Lloyd has never stopped acting and will continue to do so into the year 2020. In Back to the Future (1985), he used prosthetic make-up in order to appear 30 years older than he did in his 1955 sequences, which are the film’s focus. The 1985 Doc Brown had more screen time in the sequels. The authors Robert Zemeckis and Bob Gale came up with the idea of Doc Brown going to a rejuvenation clinic in the future so that he doesn’t have to put on a lot of make-up every day. While playing Dr. Emmett L. “Doc” Brown in Back to the Future (1985), Emmett is seen hanging on the arm of a massive clock. In the movie Safety Last!, Harold Lloyd (who is not related) performed a similar act (1923).
To prepare for his role as Taber in One Flew Over the Cuckoo’s Nest (1975), Lloyd spent several weeks studying patients at a mental institution. He based his character on a real-life patient and remained in character throughout the entire shoot. In the TV show Taxi (1978), Lloyd played the character of Rev. Jim Ignatowski, who was a passionate Star Trek (1966) fan.
Lloyd’s final film role before his death in 1984 was as Klingon commander Kruge in Star Trek III: The Search for Spock. In the 1999 film Man On The Moon, Lloyd reprised his role as Rev. Jim Ignatowski. He is also an avid cyclist and has completed a challenging bike ride from Milan to Naples, Italy.
Lloyd attended Darrow School, which has produced notable alumni such as Chris ‘Mad Dog’ Russo, Gregory Hughes, and Jane Feldman. In a 2009 interview, he named his role as Klingon leader Kruge in Star Trek III: The Search for Spock as one of his favorites. During the film’s production, Lloyd struggled to use his communicator and would often yell his lines into the air.
Lloyd’s portrayal of Fester Addams in The Addams Family inspired the character of Gru in the Despicable Me films. He was 72 years old at the time of the film’s release in 2010. His role as Fester Addams also inspired the character of Gru’s long-lost brother in Addams Family Values (1993). One Flew Over the Cuckoo’s Nest (1975), Back to the Future (1985), and Who Framed Roger Rabbit (1988) are all included in the Library of Congress’s National Film Registry as culturally, historically, or aesthetically significant films.
In addition to One Flew Over the Cuckoo’s Nest and The Postman Always Rings Twice, he also starred in The Cowboy and the Ballerina, as well as in The Addams Family and Addams Family Values alongside Anjelica Huston (1993). Star Trek III: The Search for Spock (1984), Who Framed Roger Rabbit (1988), DuckTales the Movie: Treasure of the Lost Lamp (90), and The Pagemaster (1994) were all co-written and co-directed by Frank Welker, who collaborated with Welker on five films (1994).
Lewis Henry Lapham (1858-1934), his maternal grandfather, was an entrepreneur who amassed wealth by combining minor leather-related businesses. Texaco Oil Company counts him among its founders.
When Roger Dearborn Lapham, his maternal uncle, died in 1966, he left a substantial estate to the American-Hawaiian Steamship Company (the mid-1920s). From 1944 until 1948, he served as San Francisco’s mayor. In Mexico City, I was working on a project that, to my knowledge, never saw the light of day. But we were in the middle of shooting in Mexico City, and my agency emailed me the script for Back to the Future while I was there. The Long Wharf Theater in New Haven had offered me the option to perform a play there, so I had a look, but I wasn’t too impressed. I’d play Hans Christian Andersen because Danny Kaye was one of my childhood heroes. My mother would be played by an incredible actress named Colleen Dewhurst, and I immediately felt the need to return to my roots.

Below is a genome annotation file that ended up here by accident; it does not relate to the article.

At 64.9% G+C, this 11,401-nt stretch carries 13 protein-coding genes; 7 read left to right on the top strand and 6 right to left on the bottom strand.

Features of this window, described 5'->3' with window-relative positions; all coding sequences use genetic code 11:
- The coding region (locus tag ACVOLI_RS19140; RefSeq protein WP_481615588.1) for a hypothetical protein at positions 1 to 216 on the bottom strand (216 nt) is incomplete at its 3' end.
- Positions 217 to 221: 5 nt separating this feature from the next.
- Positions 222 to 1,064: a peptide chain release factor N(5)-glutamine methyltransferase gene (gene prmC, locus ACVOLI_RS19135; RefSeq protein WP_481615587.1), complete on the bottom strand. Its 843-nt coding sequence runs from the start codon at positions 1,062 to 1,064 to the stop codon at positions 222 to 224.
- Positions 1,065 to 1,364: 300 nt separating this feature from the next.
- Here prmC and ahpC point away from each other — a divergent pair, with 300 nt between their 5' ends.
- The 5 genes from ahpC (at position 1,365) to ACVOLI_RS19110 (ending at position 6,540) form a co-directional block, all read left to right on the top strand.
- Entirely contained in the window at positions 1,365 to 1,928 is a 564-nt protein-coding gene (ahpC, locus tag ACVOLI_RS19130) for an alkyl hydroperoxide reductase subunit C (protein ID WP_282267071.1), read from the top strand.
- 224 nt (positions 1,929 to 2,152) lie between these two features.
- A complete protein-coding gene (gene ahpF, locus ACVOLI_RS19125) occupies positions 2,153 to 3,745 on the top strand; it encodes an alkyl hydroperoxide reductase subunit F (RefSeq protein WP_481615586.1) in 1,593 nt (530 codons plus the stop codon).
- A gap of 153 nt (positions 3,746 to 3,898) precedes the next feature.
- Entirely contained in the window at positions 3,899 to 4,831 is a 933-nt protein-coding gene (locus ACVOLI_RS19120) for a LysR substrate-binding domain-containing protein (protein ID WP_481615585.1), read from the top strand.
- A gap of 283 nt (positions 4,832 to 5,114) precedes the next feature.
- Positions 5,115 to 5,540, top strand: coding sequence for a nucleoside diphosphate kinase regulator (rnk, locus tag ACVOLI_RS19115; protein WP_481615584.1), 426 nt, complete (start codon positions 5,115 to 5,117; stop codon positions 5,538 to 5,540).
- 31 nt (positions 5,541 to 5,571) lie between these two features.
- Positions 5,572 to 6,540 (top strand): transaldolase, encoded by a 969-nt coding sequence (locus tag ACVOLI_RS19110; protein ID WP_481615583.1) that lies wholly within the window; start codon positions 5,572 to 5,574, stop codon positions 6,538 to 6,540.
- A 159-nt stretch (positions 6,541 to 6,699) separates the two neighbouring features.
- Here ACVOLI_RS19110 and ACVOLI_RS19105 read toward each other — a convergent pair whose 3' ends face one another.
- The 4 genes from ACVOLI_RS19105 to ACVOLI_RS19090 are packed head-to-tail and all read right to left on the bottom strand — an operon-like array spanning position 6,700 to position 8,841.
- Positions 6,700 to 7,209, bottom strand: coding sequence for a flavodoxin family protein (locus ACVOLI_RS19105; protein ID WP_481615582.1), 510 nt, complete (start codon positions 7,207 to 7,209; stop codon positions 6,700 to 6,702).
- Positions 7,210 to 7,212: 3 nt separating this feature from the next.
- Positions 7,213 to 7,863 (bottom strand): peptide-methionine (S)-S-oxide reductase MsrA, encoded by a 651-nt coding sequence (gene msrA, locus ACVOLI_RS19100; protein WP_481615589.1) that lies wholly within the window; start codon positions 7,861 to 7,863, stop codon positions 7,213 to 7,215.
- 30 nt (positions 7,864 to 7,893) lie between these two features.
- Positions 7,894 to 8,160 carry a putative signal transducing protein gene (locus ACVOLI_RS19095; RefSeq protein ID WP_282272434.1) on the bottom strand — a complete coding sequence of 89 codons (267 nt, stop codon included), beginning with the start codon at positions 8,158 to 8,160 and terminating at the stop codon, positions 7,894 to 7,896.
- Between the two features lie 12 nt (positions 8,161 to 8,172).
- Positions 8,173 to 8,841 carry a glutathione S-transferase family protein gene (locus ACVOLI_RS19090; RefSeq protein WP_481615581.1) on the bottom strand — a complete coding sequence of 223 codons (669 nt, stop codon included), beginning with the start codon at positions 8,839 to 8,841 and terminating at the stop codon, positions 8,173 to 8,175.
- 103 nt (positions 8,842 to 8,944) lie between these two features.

As a result, I simply threw out the script for Back to the Future. “My philosophy has always been to never leave any stone unturned,” a friend who was with me at the time stated. In other words, whenever someone expresses an interest in you, whatever it is, at least check it out. In light of this, I returned to Los Angeles and met Bob Zemeckis. I remember him clearly. During the time we were filming Goin’ South, John Belushi was doing Saturday Night Live (1975) in New York, which meant that he had to be in New York for three or four weeks, fly to Durango, Mexico, shoot for a couple of days, and then fly back for another Saturday Night Live appearance. However, working with him was a pleasure. In other words, he was a perfect fit for the role. Of course, he was full of life. The man was fantastic. We established a regimen that worked well for us. It was cool.
| Christopher Lloyd |
Address, Phone Number, Email ID, Website
|Phone Number||(310) 274-6611|
|House address (residence address)||Stamford, Connecticut, United States|
The Gersh Agency, Inc.
9465 Wilshire Blvd.
Beverly Hills, CA 90212-2605
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4. Christopher Lloyd’s Twitter Profile: https://twitter.com/DocBrownLloyd
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Christopher Lloyd’s Phone Number: (310) 274-6611
Christopher Lloyd Email Id: NA
The Gersh Agency, Inc.
9465 Wilshire Blvd.
Beverly Hills, CA 90212-2605